A few months ago, Fr Philip Larrey published his book called "Artificial Humanity". In this article, we will explain what would happen if we have an inhumane AI. First of all, what does inhumane mean? Primarily, when we say Artificial Inhumanity, we are referring to an AI which is not concerned with humans. It does not exhibit any human feeling, and humans are just animate objects roaming our world. Even though AI was initially conceived to serve humans, we do not exclude the possibility of eventually having an AI, which ultimately only serves its interests. If that happens, then we are definitely in big trouble. The question of whether machines can think is about as relevant as the question of whether submarines can swim. Using the same line of thought, if machines exhibit humanity, does that mean that they are human?
Two Duke researchers have found a way to confuse machine learning systems, potentially revealing a new way to protect online privacy. Neil Gong, assistant professor of electrical and computer engineering, and Jinyuan Jia, a Ph.D. candidate in electrical and computer engineering, have displayed the potential for so-called "adversarial examples," or deliberately altered data, to confuse machine learning systems. This research could be used to fool attackers who use these systems to analyze user data. "We found that, since attackers are using machine learning to perform automated large-scale inference attacks, and the machine learning is vulnerable to those adversarial examples, we can leverage those adversarial examples to protect our privacy," Gong said. Machine learning systems are tools for statistical analysis.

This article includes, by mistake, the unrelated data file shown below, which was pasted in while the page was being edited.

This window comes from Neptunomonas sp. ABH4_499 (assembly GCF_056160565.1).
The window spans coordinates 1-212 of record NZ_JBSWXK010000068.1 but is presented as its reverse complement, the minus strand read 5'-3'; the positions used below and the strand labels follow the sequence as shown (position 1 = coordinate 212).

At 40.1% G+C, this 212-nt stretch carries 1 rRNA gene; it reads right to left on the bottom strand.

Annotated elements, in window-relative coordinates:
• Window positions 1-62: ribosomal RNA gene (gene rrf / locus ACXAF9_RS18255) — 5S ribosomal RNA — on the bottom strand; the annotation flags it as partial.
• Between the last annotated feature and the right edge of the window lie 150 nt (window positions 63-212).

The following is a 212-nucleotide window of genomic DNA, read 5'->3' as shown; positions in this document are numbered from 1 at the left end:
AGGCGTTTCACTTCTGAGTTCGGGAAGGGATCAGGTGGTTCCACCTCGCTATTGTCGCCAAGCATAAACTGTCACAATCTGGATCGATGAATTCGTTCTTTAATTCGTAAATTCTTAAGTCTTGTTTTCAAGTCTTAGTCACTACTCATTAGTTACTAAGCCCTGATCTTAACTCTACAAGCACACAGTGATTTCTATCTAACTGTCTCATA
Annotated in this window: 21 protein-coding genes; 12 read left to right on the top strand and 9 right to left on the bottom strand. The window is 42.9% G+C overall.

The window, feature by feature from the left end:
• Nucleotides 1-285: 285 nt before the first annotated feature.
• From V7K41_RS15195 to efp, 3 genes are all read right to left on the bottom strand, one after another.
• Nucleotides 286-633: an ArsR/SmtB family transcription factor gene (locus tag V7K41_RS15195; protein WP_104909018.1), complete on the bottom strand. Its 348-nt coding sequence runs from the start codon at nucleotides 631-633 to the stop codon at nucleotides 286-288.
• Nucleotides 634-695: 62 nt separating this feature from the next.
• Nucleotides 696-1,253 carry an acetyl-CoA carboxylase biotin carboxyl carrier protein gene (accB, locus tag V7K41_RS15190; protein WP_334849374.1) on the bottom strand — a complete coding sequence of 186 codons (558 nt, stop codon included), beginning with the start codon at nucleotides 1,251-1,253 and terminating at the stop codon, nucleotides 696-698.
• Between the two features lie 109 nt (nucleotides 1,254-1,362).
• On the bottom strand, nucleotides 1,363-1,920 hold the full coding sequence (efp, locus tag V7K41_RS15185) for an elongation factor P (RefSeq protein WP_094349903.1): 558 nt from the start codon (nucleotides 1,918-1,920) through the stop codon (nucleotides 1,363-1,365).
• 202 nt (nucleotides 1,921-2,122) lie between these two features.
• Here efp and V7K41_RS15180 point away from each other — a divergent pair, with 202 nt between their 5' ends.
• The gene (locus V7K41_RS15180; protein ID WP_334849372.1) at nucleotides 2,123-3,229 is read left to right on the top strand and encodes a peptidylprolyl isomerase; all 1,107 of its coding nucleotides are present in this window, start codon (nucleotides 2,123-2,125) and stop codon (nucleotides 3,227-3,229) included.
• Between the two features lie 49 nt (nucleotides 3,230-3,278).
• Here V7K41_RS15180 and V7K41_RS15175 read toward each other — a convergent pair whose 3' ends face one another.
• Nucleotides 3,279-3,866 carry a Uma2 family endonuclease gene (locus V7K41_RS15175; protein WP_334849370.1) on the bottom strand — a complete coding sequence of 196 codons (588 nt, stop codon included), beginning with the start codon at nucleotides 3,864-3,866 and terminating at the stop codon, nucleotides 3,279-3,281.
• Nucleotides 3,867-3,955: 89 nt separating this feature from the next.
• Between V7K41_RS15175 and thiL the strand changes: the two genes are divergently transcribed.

With the advent of cloud computing, e-commerce, and social media, it's difficult to keep tabs on who has access to our data, and harder still to know how much care they're taking with it -- barely a day goes by without some form of data-breach, lapse, or privacy scandal coming to the fore. But what constitutes "data-misuse" is covered by a broad gamut of scenarios that reach beyond poor security hygiene. Online tracking and profiling is rife -- it turns out there is a heap of money to be made from knowing where you are, what you do, and what you like. It all comes down to personalization: selling things, be it products, playlists, or a political ideology, based on who you are. The Facebook and Cambridge Analytical, which highlighted how social networks armed with vast banks of personal data could be leveraged to profile voters and micro-target with personalized political ads, was something of a watershed moment in terms of elevating the issue of data-privacy and abuse into the public consciousness.